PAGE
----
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United States v. Donruss Co.
United States Supreme Court
393 U.S. 297 (1969)
Donruss Co. (plaintiff), a candy company, increased its earnings between 1955 and 1961. The earnings were not distributed. Donruss co-owner Don Wiener held all the company’s outstanding stock. The Commissioner of Internal Revenue assessed an accumulated-earnings tax—a penalty tax—against Donruss for 1960 and 1961. Wiener paid the tax and brought suit for a refund. Wiener’s argument was that Donruss accumulated earnings for various reasons unrelated to avoiding the shareholder income tax that would be triggered by a dividend distribution. These reasons included inventory and overhead costs, as well as general economic-risk factors. The court found in favor of Donruss, holding that the accumulated-earnings tax was not proper unless tax avoidance was the sole purpose of a company’s accumulation policy. The appellate court affirmed. The United States government (defendant) appealed. The United States Supreme Court granted certiorari.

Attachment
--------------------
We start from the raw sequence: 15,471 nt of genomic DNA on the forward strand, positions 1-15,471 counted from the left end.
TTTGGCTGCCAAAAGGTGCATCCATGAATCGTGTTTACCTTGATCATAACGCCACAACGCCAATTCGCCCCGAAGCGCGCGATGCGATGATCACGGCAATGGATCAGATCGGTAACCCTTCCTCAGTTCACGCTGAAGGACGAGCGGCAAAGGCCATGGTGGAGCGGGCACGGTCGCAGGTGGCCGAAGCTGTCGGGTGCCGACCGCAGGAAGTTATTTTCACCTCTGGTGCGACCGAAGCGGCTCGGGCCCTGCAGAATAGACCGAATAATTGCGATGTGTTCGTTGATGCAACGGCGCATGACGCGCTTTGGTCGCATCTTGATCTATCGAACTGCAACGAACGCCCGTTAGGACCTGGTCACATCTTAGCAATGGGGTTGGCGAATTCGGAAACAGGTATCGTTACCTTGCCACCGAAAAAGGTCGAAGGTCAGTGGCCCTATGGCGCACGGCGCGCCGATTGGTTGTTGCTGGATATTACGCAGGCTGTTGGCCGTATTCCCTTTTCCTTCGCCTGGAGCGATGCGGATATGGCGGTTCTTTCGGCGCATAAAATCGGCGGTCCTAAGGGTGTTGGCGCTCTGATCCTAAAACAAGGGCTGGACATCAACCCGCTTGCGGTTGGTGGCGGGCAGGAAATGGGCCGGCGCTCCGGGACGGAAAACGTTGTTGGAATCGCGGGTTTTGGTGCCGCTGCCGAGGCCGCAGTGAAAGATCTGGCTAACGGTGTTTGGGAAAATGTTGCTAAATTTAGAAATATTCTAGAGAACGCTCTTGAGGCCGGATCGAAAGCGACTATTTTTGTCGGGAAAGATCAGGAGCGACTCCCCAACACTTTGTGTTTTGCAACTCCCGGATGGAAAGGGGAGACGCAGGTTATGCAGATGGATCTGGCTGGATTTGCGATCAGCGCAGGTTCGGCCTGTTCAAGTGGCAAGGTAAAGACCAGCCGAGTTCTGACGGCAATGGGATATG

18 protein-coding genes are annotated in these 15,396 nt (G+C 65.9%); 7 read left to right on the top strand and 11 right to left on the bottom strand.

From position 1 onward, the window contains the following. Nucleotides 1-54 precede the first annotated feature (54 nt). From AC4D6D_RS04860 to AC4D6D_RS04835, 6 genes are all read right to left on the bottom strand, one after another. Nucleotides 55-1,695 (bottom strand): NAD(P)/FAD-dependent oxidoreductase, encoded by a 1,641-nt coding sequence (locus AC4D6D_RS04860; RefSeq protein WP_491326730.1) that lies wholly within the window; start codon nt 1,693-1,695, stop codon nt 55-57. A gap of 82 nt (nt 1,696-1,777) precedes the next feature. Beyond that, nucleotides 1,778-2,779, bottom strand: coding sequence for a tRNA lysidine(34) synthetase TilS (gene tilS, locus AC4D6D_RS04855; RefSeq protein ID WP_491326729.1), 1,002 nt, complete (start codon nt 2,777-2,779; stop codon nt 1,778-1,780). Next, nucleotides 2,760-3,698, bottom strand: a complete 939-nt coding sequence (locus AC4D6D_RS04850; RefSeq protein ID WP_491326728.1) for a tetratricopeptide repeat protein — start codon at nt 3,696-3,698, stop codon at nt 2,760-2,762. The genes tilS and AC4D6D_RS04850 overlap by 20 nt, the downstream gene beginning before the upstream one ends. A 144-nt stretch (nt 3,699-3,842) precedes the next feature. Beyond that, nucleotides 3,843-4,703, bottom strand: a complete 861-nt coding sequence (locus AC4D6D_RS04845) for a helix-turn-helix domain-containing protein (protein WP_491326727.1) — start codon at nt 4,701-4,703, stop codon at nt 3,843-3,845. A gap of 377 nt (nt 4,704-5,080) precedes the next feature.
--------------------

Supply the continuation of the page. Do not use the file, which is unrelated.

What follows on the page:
Rule of Law
Holding and Reasoning (Marshall, J.)
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